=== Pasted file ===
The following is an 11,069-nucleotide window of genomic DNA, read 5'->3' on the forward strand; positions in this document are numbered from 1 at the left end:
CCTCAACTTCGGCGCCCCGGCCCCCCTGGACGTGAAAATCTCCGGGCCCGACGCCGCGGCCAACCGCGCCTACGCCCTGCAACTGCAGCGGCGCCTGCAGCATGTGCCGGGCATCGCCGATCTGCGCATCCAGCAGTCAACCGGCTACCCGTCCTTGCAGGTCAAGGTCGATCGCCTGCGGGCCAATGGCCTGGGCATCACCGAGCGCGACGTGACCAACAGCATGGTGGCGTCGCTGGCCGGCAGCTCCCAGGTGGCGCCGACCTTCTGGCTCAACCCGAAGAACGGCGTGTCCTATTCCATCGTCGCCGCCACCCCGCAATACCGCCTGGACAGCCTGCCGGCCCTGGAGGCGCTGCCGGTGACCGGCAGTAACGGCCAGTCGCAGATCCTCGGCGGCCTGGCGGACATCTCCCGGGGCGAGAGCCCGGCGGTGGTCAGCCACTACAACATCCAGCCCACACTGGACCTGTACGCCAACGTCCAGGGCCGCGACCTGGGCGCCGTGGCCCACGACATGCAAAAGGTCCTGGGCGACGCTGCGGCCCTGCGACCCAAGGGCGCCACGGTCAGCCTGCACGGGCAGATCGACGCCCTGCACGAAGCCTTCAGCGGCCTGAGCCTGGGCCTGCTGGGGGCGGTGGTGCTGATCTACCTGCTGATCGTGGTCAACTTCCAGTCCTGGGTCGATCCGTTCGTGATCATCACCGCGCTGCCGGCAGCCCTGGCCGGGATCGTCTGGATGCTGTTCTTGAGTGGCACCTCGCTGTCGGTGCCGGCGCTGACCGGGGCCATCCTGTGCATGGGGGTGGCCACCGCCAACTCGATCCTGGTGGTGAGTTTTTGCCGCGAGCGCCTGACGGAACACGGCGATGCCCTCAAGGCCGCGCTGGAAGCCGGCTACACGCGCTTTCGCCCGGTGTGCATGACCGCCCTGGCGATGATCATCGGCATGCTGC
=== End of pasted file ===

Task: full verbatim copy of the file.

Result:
The following is an 11,069-nucleotide window of genomic DNA, read 5'->3' on the forward strand; positions in this document are numbered from 1 at the left end:
CCTCAACTTCGGCGCCCCGGCCCCCCTGGACGTGAAAATCTCCGGGCCCGACGCCGCGGCCAACCGCGCCTACGCCCTGCAACTGCAGCGGCGCCTGCAGCATGTGCCGGGCATCGCCGATCTGCGCATCCAGCAGTCAACCGGCTACCCGTCCTTGCAGGTCAAGGTCGATCGCCTGCGGGCCAATGGCCTGGGCATCACCGAGCGCGACGTGACCAACAGCATGGTGGCGTCGCTGGCCGGCAGCTCCCAGGTGGCGCCGACCTTCTGGCTCAACCCGAAGAACGGCGTGTCCTATTCCATCGTCGCCGCCACCCCGCAATACCGCCTGGACAGCCTGCCGGCCCTGGAGGCGCTGCCGGTGACCGGCAGTAACGGCCAGTCGCAGATCCTCGGCGGCCTGGCGGACATCTCCCGGGGCGAGAGCCCGGCGGTGGTCAGCCACTACAACATCCAGCCCACACTGGACCTGTACGCCAACGTCCAGGGCCGCGACCTGGGCGCCGTGGCCCACGACATGCAAAAGGTCCTGGGCGACGCTGCGGCCCTGCGACCCAAGGGCGCCACGGTCAGCCTGCACGGGCAGATCGACGCCCTGCACGAAGCCTTCAGCGGCCTGAGCCTGGGCCTGCTGGGGGCGGTGGTGCTGATCTACCTGCTGATCGTGGTCAACTTCCAGTCCTGGGTCGATCCGTTCGTGATCATCACCGCGCTGCCGGCAGCCCTGGCCGGGATCGTCTGGATGCTGTTCTTGAGTGGCACCTCGCTGTCGGTGCCGGCGCTGACCGGGGCCATCCTGTGCATGGGGGTGGCCACCGCCAACTCGATCCTGGTGGTGAGTTTTTGCCGCGAGCGCCTGACGGAACACGGCGATGCCCTCAAGGCCGCGCTGGAAGCCGGCTACACGCGCTTTCGCCCGGTGTGCATGACCGCCCTGGCGATGATCATCGGCATGCTGC